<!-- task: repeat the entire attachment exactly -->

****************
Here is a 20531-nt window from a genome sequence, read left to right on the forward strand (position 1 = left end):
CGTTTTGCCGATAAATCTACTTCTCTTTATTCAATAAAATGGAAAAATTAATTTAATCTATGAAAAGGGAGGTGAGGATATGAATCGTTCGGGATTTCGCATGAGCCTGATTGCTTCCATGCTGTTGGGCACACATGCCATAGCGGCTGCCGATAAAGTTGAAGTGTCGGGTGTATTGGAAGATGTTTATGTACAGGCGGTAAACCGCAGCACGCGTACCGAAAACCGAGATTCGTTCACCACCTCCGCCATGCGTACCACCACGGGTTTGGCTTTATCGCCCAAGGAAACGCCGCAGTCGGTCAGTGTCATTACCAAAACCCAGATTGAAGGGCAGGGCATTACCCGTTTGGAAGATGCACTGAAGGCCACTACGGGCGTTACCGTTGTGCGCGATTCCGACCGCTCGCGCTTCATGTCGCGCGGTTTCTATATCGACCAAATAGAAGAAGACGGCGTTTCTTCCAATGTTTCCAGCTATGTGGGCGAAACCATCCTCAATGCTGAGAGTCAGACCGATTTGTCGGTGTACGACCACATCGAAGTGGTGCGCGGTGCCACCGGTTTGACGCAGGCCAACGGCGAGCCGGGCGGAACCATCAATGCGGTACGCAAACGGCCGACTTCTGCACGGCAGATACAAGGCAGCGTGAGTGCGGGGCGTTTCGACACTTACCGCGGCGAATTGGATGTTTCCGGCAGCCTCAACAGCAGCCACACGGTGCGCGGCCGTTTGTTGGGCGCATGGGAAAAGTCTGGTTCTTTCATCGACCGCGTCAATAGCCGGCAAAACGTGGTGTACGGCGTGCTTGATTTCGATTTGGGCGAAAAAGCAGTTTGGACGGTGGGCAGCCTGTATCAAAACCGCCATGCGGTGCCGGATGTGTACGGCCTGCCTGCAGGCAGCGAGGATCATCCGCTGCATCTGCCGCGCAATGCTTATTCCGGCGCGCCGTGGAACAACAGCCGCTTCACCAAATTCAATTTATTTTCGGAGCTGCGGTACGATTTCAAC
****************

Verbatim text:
Here is a 20531-nt window from a genome sequence, read left to right on the forward strand (position 1 = left end):
CGTTTTGCCGATAAATCTACTTCTCTTTATTCAATAAAATGGAAAAATTAATTTAATCTATGAAAAGGGAGGTGAGGATATGAATCGTTCGGGATTTCGCATGAGCCTGATTGCTTCCATGCTGTTGGGCACACATGCCATAGCGGCTGCCGATAAAGTTGAAGTGTCGGGTGTATTGGAAGATGTTTATGTACAGGCGGTAAACCGCAGCACGCGTACCGAAAACCGAGATTCGTTCACCACCTCCGCCATGCGTACCACCACGGGTTTGGCTTTATCGCCCAAGGAAACGCCGCAGTCGGTCAGTGTCATTACCAAAACCCAGATTGAAGGGCAGGGCATTACCCGTTTGGAAGATGCACTGAAGGCCACTACGGGCGTTACCGTTGTGCGCGATTCCGACCGCTCGCGCTTCATGTCGCGCGGTTTCTATATCGACCAAATAGAAGAAGACGGCGTTTCTTCCAATGTTTCCAGCTATGTGGGCGAAACCATCCTCAATGCTGAGAGTCAGACCGATTTGTCGGTGTACGACCACATCGAAGTGGTGCGCGGTGCCACCGGTTTGACGCAGGCCAACGGCGAGCCGGGCGGAACCATCAATGCGGTACGCAAACGGCCGACTTCTGCACGGCAGATACAAGGCAGCGTGAGTGCGGGGCGTTTCGACACTTACCGCGGCGAATTGGATGTTTCCGGCAGCCTCAACAGCAGCCACACGGTGCGCGGCCGTTTGTTGGGCGCATGGGAAAAGTCTGGTTCTTTCATCGACCGCGTCAATAGCCGGCAAAACGTGGTGTACGGCGTGCTTGATTTCGATTTGGGCGAAAAAGCAGTTTGGACGGTGGGCAGCCTGTATCAAAACCGCCATGCGGTGCCGGATGTGTACGGCCTGCCTGCAGGCAGCGAGGATCATCCGCTGCATCTGCCGCGCAATGCTTATTCCGGCGCGCCGTGGAACAACAGCCGCTTCACCAAATTCAATTTATTTTCGGAGCTGCGGTACGATTTCAAC